Roman: Our film is told from a personal perspective. It has unique footage and because it is longer than most other media formats, it allows the audience to better understand the problems that plague Third-World countries.

Jon: Interest in the developing world should not just be about making financial donations in times of crises. I hope the film encourages people to research small, grassroots organizations that are working to solve the long-term problems in developing countries and support these efforts regularly.

How long will you look at this painting?

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Three seconds? Fifteen? In the mid-19th century, tens of thousands of people entered darkened galleries to view this work, and others like it, by Frederic Church—sometimes spending up to an hour examining one painting using opera glasses to immerse themselves in the foreign landscape.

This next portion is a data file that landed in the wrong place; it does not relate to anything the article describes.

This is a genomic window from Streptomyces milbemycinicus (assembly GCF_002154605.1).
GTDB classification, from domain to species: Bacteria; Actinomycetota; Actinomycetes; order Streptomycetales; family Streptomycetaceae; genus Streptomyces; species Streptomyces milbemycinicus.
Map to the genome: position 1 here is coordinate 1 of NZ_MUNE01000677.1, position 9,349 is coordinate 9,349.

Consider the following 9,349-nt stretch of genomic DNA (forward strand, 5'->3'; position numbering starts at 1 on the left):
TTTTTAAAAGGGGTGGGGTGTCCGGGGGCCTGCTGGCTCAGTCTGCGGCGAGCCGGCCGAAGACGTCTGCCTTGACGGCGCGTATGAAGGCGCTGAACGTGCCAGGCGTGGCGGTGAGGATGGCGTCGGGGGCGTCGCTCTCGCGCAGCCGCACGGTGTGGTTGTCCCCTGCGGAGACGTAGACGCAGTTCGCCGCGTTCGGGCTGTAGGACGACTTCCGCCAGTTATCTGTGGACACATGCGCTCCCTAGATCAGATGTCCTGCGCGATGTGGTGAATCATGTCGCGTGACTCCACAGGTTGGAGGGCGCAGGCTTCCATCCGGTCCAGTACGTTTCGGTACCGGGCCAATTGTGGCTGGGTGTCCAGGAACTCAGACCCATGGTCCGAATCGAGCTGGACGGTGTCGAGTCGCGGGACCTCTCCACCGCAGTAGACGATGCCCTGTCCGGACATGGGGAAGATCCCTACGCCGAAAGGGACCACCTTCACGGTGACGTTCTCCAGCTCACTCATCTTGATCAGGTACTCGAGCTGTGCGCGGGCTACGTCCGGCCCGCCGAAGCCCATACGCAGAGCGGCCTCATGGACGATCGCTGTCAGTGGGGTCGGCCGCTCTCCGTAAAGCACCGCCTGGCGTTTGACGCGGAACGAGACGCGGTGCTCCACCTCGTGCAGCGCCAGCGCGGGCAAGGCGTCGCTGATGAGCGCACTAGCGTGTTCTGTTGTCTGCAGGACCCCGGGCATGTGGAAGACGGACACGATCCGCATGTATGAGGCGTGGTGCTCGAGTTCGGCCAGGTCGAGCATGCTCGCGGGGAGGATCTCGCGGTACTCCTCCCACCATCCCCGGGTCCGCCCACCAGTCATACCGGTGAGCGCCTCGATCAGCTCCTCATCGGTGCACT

“The Andes of Ecuador,” painted in 1855, is the focus of the freshmen academic project this year. The painting hangs in Reynolda House, and new students will be touring the museum and viewing the work on Sunday, August 22 from 3:30 through 6 p.m.

This summer, using videos and readings on the academic project website, students learned about…

  • 19th-century theology, psychology and the historic debates about evolution
  • Andean ecology and climate change
  • the economics of art patronage
  • the literary world of the period with works by Thoreau and Emerson
  • how to look at, think about and discuss visual images

…and how to bring all these seemingly diverse ideas to bear on one 4 x 6 foot landscape painting.

“How and what we see and why we see things the way we do is an historic phenomenon,” says Reynolda House Postdoctoral Fellow Jennifer Raab. While incoming students are getting their first taste of a liberal arts approach to education, they may be learning how to focus on one image from a variety of perspectives rather than a variety of images from one perspective—and taking more than a few seconds to enjoy the experience.

Media is invited to cover move-in and orientation events, which begin Thursday, August 19th.